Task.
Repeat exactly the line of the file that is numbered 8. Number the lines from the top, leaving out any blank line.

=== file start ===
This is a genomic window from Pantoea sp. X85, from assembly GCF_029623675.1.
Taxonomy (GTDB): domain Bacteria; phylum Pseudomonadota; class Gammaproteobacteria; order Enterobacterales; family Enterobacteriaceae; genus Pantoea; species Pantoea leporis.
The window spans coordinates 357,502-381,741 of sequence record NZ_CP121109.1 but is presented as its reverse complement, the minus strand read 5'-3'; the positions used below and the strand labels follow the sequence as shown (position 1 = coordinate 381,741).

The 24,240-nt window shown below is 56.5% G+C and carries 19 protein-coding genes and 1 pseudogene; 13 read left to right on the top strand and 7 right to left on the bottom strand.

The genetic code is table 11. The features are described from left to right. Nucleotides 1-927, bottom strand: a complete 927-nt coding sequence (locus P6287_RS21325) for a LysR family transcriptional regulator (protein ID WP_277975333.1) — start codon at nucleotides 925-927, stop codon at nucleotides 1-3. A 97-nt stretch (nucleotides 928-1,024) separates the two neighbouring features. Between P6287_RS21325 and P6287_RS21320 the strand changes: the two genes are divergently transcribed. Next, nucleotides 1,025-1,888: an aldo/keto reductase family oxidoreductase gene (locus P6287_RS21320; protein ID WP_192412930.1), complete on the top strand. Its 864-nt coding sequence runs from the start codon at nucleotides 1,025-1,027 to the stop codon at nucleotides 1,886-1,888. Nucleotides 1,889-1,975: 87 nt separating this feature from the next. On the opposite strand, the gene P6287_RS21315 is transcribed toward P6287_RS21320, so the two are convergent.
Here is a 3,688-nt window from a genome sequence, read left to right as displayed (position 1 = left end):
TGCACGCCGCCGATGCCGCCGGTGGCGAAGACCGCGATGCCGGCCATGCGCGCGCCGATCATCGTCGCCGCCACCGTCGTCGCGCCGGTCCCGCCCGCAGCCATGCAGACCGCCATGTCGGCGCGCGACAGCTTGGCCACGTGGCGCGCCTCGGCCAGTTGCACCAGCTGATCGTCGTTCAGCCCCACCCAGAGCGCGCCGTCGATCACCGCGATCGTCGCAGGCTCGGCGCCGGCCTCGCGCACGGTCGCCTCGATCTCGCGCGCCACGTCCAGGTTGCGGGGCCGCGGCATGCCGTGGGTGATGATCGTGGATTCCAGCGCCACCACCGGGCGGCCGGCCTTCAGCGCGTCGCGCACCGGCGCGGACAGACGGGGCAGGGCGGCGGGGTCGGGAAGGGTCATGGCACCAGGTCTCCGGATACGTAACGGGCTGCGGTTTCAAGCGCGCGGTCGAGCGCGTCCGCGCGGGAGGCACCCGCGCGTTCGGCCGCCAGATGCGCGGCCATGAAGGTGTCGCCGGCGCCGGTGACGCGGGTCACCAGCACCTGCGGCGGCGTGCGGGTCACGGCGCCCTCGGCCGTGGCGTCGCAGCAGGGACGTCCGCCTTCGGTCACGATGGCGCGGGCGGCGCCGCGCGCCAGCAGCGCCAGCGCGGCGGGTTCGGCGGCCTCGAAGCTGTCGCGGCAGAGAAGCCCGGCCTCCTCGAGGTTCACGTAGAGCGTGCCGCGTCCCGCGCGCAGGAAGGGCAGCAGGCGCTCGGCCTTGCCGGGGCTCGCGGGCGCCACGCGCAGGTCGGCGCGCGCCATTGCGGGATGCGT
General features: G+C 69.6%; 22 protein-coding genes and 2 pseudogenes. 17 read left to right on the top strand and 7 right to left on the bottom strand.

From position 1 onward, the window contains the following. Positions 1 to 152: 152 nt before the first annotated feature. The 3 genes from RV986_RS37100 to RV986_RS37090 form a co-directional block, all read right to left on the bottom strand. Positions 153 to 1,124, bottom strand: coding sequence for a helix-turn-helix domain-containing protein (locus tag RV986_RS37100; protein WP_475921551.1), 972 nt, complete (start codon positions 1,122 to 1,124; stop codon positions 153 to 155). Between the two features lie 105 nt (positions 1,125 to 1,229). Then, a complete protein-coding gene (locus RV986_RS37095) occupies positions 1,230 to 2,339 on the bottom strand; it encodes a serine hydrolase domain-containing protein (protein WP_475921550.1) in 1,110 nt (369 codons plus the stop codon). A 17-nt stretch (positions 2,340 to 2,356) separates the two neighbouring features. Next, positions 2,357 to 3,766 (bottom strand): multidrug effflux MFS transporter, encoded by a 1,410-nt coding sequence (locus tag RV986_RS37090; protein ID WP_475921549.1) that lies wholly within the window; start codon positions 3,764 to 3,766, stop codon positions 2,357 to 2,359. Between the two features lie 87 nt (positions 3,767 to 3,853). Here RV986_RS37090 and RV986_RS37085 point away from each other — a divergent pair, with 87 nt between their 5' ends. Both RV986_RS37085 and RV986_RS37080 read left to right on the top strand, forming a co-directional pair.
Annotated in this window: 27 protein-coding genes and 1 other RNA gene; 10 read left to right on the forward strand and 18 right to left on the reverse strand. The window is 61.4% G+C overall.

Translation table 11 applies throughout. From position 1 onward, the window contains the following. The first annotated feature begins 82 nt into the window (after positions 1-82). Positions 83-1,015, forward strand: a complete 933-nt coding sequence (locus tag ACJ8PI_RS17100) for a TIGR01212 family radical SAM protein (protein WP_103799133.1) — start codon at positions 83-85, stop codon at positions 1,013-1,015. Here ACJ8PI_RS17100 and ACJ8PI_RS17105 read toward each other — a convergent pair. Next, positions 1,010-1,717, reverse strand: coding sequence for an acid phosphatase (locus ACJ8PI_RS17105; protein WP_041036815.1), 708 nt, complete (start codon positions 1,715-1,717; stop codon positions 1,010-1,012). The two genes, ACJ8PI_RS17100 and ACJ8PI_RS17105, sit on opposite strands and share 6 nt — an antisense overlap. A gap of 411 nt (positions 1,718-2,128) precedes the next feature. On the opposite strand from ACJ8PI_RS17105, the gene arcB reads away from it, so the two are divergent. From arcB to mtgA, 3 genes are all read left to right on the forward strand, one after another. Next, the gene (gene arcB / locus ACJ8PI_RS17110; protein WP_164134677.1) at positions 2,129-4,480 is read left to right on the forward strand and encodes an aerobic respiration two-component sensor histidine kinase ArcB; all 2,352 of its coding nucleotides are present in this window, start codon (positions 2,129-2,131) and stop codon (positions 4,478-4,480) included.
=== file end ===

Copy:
General features: G+C 69.6%; 22 protein-coding genes and 2 pseudogenes. 17 read left to right on the top strand and 7 right to left on the bottom strand.